$24-$59; various times

Actors Theatre celebrates the 200th anniversary of Jane Austen’s first novel, “Sense & Sensibility,” with founding artistic director Jon Jory’s adaptation of the classic comic tale of romance and redemption. The Dashwood sisters, Elinor and Marianne, find themselves left in “reduced circumstances” (that’s British for broke) after their father dies and his estate passes to their half-brother. With their mother and little sister, they hole up in genteel poverty in the country and try to make the best of their reduced marriage prospects, and of course shenanigans ensue thanks to their wildly divergent approaches to love and romance. Jory’s 2008 production of “Pride & Prejudice” at Actors was a delightful success, which bodes well for this adaptation. If your only exposure to this particular Austen is the Ben H. Winters parody “Sense and Sensibility and Sea Monsters,” you might want to see how things play out without the interference of the Devonshire Fang-Beast. —Erin Keane


Through Sept. 12


The 930

930 Mary St. • 338-5857

You can stir cream into your coffee, but how do you stir art? Don’t have to — it stirs you. The premise of “STIRRING” is to make us think. Denise Burge’s series “Procession of the Great Destroyer” features that hell-in-a-hand-basket feeling that was the 2004 presidential election. Putting all that emotion into a quilt, she combined politics with biblical narrative to produce an apocalyptic story. You can’t miss Matt Dobson’s work on size alone. In his installation, we’re privy to the conversations of plywood people, saying such things as, “You should keep going.” And Dominic Guarnaschelli’s “Canon” series is a set of science book covers with the text removed. It’s no longer a debate over evolution and intelligent design, it’s now just design. —Jo Anne Triplett


Through Sept. 17

‘Artistic Visions of the Hereafter’

Kaviar Forge & Gallery

1718 Frankfort Ave.561-0377

Opposable thumbs, speech, our ability to accessorize — there are many arguments for what sets us apart from animals. The Kaviar Gallery’s latest exhibit proposes that it is not poetry or Prada that make us unique, but the remembrance of loved ones who have died. “Monuments, Benches and Urns: Artistic Visions of the Hereafter” features eight local artists’ interpretations of memorial art, demonstrating what gallery manager Megan Feil calls “the possibilities sculpture has to express remembrance, consolation, reconciliation, and deep familial love.” The diverse pieces range from the intimate to the religious: the benevolent bust of “St. Francis” (Guy Tedesco), a stone couple curved into a permanent embrace (“Together,” Don Lawler), an ash-filled beaker topped by a prophetic bronze bust and graceful wings (“Urn of an Unknown,” Robert Graf). Kaviar himself contributes a sturdy metal cross, which stoically oversees a snowy graveyard in defiance of the elements. —Jennifer Harlan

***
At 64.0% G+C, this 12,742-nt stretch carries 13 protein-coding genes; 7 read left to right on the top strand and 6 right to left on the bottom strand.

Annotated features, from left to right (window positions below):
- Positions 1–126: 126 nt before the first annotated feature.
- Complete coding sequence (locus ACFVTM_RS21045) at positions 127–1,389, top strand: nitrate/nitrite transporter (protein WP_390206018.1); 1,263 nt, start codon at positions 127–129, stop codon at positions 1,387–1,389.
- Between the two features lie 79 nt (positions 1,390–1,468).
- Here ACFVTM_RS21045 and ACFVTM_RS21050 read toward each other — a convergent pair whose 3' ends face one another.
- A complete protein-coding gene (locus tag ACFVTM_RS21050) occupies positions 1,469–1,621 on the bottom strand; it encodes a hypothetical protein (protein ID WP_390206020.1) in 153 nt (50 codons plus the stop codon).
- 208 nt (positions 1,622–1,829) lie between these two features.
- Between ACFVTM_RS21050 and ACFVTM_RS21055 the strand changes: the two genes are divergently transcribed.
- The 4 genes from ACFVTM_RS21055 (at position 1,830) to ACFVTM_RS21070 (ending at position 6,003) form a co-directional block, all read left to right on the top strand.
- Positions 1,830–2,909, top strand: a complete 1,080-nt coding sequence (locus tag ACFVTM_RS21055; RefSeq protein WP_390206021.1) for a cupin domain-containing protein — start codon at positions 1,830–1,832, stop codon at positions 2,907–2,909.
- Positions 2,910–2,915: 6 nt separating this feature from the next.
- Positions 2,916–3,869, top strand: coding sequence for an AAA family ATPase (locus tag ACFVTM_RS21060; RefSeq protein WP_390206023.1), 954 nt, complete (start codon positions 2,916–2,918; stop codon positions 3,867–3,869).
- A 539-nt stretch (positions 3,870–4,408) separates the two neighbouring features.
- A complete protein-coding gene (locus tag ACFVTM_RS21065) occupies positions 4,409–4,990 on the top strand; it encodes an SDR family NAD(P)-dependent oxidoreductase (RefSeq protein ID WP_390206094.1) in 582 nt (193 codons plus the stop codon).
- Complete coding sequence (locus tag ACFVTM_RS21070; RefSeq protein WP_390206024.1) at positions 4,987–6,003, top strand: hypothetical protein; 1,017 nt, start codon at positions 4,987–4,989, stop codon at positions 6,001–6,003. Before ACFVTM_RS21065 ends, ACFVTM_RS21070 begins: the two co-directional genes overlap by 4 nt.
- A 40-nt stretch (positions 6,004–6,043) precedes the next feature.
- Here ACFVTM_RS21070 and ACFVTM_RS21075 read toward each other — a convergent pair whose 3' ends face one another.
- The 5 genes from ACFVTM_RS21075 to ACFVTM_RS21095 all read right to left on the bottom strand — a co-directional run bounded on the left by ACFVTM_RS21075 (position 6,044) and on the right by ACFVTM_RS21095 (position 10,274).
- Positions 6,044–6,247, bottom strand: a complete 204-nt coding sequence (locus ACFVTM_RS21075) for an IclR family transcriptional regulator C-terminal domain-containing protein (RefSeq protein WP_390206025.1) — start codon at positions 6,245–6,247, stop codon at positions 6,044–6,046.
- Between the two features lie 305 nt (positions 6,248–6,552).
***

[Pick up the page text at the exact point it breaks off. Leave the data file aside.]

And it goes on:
Through Sept. 30

‘Through My Viewfinder’

Gallery M

Mellwood Art and Entertainment Center

1860 Mellwood Ave. • 895-3650

There’s a sense of nostalgia in the photographs of George Barnett. Maybe it has to do with the expired Polaroid film he uses. It could also be the simple and oftentimes peaceful subject matter he prefers, like what we saw as we walked from place to place. He photographed those types of recollections we have that just pop up in our memory — it’s as if he traveled to those seconds in between minutes stored in our minds. “I fell in love with the authenticity of the film,” Barnett says, “and how it captured moments in time so differently and yet so truthfully.” The opening reception is from 6-9 p.m. during the Aug. 26 FAT Friday Trolley Hop. —Jo Anne Triplett